Guest Blogs

10 tips to get your puppy ready for the world

11 Apr 2021 | Written by tails.com


As lockdown restrictions ease, lots of our members may be introducing a new puppy to the world.

From socialisation to food, getting them to go to bed, learning to sit, stay – and come back – we all want our puppies to grow up into a healthy, happy and socialised dog. When there’s so much to think about, Sean – head vet at our affiliate partner tails.com – shares his top 10 tips to get your puppy ready…

1. Training basics

Start off with teaching your puppy their name – then focus on recall, sit, and stay. tails.com teamed up with qualified behaviourist, Diane from Superhounds, for a series of super simple videos that you can use at home.


2. The right food

Proper nutrition is key to keeping your puppy happy and healthy. Their food should have easily-digestible protein (perfect for sensitive stomachs) to support muscle growth, and essential fatty acids like Omega-3 for healthy brain development and super puppy vision. As well as the right veggies and carbs!

Finding the right food can be tricky – that’s why at tails.com, they take the guesswork away, leaving you with more time to enjoy your new puppy. 


3. A proper routine

From mealtimes to regular walks, a good routine will set you – and your puppy – up for success. Not only will it help them to feel settled in their new home, but it will help you feel confident, too.


4. Toilet training

The first couple of weeks can be tough – prepare yourself for lots of accidents indoors whilst you nail down toilet training. Taking your new puppy outside regularly will get them used to a proper toilet routine: here are some tips on toilet training from behaviourist Diane. 


5. Lots of sleep

For you and for them! Head vet Sean recommends crate training if you can – it will give them a safe space to relax in and set up those all-important boundaries between the two of you.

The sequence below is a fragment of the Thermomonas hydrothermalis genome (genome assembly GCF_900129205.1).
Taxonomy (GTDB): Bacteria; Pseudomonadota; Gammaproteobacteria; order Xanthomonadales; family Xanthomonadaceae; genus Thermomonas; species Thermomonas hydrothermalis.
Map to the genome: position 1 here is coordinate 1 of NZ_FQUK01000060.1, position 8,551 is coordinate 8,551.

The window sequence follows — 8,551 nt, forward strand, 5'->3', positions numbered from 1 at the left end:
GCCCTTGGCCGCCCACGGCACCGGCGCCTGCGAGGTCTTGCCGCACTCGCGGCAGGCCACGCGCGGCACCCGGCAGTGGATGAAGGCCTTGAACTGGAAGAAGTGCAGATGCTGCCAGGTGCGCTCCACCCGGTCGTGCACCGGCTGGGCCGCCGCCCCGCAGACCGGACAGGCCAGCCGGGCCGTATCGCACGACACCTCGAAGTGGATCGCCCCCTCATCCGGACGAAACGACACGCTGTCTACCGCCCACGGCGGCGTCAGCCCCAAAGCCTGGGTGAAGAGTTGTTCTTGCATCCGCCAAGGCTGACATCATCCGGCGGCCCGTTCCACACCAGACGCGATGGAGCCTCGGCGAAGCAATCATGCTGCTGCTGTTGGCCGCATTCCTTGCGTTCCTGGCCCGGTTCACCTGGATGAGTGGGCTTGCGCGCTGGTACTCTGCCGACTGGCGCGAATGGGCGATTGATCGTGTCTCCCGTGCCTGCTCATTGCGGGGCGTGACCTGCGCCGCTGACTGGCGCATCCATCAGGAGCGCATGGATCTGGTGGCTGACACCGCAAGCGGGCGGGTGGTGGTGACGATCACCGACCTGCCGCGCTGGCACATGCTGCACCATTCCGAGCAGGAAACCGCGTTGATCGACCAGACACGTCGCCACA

6. Socialisation is key

Once their jabs are done, you’ll want to head out to the park to burn off some of that puppy energy – this means introducing lots of new sounds and smells they might not be used to yet. 

Making sure they interact with other dogs (and humans) is really important to build their confidence whilst you’re out and about. Puppy classes can provide a space for your puppy to experience lots of new things – all under the watchful eye of a professional.


7. Keeping them safe

It’s a legal requirement for all dogs to be microchipped once they’re eight weeks old – and once they’re able to go out for walks, they should be wearing a collar with a tag including:

  • Your name
  • Contact number
  • Address

Head vet Sean recommends not putting your puppy’s name on their tag – if the worst did happen, it could help potential thieves call your dog over to them.


8. Vet trips

In the first year of their life, your puppy is going to need regular vet visits – whether it be for general health checks, or for vaccinations. Getting your puppy used to the vet will benefit them in the long run, so come armed with lots of treats and positive reinforcement.


9. The first groom

Some breeds need regular grooming – which can be a scary experience for any new puppy! Most groomers will offer a special first-time session where they get to know your dog, and start off with simple things like a quick trim around the face and clipping their nails.

Just like the vet, make sure you’ve got lots of treats to reward them for a job well done.


10. Dealing with separation anxiety

Getting your puppy used to being left alone is an important part of their early training. It can be tough – nobody likes to hear their dog cry – but it’s really key to establish those boundaries from a young age. Start off slow by leaving them for just a few minutes at a time, before building it up. Having them crate trained can really help by giving them a safe space to rest when you’re not there.

It’s not easy being a brand-new puppy owner, but it’s totally worth it in the end! tails.com has tons of resources – from nutritional advice to training videos – and remember, your vet or vet nurse is always there to help, too.

Good luck!

This content was originally published on the tails.com blog.